At common law, a proposed SOA requires 100% consensus by individual creditors, a feat of near impossibility. Legislative intervention introduced the statutory SOA, to overcome the need for 100% consensus: In re Anglo-Continental Supply Company Limited [1922] 2 Ch 723; Norfolk Island v Byron Bay Whaling Co Ltd and Companies Act [1970] 1 NSWR 221; Australian Securities Commission v Marlborough Gold Mines Ltd (1992-1993) 9 ACSR 531.

At the judicial filtering or convening stage, either the statutory requirements governing proposals (including the rules relating to explanatory circulars) are fulfilled or they are not. If fulfilled, the statutory consequence is the creditors’ meeting. Otherwise, the natural statutory consequence is that the proposal comes to an end. Compliance triggers a creditors' meeting, while non-compliance leads to the proposal's demise.

 

At the judicial filtering or convening stage, the materials ex parte before the Court are nothing more than a proposal., At this stage, the role of the Court is supervisory in nature. The Court is to only ascertain whether the SOA ‘seems’ fit for consideration: Re Foundation Healthcare Ltd [2002] 42 ACSR 252.

If the SOA seems fit for consideration, the concomitant consequence is to restrain proceedings by creditors under s 3 68 to facilitate consideration of the SOA. A s 368 restraining order (‘RO’) is not freestanding as that compliance with the conditions of an RO is spelt out as mandatory: s 368(2) of the Act.

 

If the Court acts under s 366 by granting leave to summon a creditors’ meeting and s 368 by granting a RO, the Court does so without giving its imprimatur to the proposal: Re Foundation Healthcare Ltd (supra). The Court retains its supervisory discretionary power to set aside its orders ex parte.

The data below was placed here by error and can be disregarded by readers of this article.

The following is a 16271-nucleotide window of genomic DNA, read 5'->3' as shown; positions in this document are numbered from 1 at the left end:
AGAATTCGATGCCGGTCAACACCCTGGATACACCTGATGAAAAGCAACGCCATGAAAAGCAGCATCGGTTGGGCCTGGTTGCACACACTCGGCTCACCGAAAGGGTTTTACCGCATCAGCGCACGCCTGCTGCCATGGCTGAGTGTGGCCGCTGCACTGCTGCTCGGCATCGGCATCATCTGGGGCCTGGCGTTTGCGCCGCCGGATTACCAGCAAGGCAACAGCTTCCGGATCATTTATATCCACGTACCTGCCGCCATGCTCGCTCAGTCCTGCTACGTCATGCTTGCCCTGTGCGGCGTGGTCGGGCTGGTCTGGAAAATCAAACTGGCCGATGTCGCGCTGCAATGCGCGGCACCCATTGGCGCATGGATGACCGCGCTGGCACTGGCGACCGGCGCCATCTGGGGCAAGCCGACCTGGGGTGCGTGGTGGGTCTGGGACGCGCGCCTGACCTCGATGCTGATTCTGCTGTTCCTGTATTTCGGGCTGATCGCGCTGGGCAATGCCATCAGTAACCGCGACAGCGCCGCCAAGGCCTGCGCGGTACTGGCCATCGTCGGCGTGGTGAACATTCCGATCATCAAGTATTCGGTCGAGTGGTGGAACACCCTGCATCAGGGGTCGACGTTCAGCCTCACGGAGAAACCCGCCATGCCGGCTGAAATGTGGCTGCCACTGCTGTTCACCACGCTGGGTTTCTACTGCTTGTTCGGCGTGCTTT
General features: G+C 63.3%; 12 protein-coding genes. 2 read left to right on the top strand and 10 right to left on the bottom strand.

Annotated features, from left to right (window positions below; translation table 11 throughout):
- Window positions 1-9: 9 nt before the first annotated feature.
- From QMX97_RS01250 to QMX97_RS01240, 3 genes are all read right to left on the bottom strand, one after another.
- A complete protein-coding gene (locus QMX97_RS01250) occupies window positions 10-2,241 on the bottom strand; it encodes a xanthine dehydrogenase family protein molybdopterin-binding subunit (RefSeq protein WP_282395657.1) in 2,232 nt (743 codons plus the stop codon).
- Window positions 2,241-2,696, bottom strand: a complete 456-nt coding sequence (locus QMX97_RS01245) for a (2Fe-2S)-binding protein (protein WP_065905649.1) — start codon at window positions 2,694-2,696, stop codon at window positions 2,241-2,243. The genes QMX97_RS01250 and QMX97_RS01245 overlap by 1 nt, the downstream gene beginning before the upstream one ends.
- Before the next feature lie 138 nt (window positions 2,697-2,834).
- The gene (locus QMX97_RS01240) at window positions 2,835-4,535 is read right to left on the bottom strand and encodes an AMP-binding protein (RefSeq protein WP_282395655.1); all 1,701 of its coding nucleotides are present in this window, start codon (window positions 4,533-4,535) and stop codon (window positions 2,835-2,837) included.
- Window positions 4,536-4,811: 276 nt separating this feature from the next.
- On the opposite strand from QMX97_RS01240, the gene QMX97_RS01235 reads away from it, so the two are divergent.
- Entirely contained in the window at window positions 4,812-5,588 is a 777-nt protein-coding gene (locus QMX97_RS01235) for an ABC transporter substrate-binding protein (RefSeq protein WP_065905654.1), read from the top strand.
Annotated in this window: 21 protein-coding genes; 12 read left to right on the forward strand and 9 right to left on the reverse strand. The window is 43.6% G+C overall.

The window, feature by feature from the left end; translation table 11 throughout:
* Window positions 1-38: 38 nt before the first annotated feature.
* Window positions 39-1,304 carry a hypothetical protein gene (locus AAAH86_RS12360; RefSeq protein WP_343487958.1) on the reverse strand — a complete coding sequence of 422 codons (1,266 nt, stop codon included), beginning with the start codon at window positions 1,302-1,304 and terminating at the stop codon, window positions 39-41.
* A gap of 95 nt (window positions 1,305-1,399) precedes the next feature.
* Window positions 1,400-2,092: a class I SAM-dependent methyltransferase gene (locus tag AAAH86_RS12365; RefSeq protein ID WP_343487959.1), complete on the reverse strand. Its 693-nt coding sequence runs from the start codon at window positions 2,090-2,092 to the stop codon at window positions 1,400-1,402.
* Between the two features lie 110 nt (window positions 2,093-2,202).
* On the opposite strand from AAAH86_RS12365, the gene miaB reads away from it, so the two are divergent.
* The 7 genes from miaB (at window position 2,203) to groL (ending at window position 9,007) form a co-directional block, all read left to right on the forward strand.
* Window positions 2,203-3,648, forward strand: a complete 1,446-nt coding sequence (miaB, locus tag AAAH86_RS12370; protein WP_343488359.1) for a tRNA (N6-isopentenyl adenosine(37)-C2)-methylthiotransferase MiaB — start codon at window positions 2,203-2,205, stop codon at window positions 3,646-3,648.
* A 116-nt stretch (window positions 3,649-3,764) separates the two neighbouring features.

The setting aside of a s 368 SOA effectively spells out that an applicant’s proposal was not fit for consideration by the creditors. In the circumstances, there is no tangible commercial interest or justification for preservation pending an appeal in such circumstances. The statutory framework ensures that only viable proposals proceed, aligning with the court's supervisory role in the SOA process.

2.   There is no lis or cause of action in a s 366 SOA

 

The provisions governing SOAs within the Act do not confer a cause of action upon a company against its creditors. Instead, it provides a statutory mechanism for implementing a SOA. Unlike disputes between parties in ordinary litigation, there is no lis or dispute as such in a proposed SOA. The company in financial distress acknowledges its indebtedness, as would be self-evident in the affidavits accompanying a s 368 SOA application.

A SOA applicant under the Act seeks temporal protection from the Court for a finite period from its creditors. Its avowed purpose is to allow the debtor an opportunity to construct a proposal for consideration by its creditors, to decide whether to accept or to reject the debtor’s proposal to alter rights and obligations by operation of law.

When an applicant’s SOA proposal does not seem fit for consideration at the judicial filtering or convening stage for creditors’ consideration, it is not an adjudication of competing legal rights between feuding parties as in an ordinary piece of litigation. In cases dealing with an Erinford injunction, a plaintiff and a defendant claim competing interests or rights in the subject matter calling for adjudication by the Court.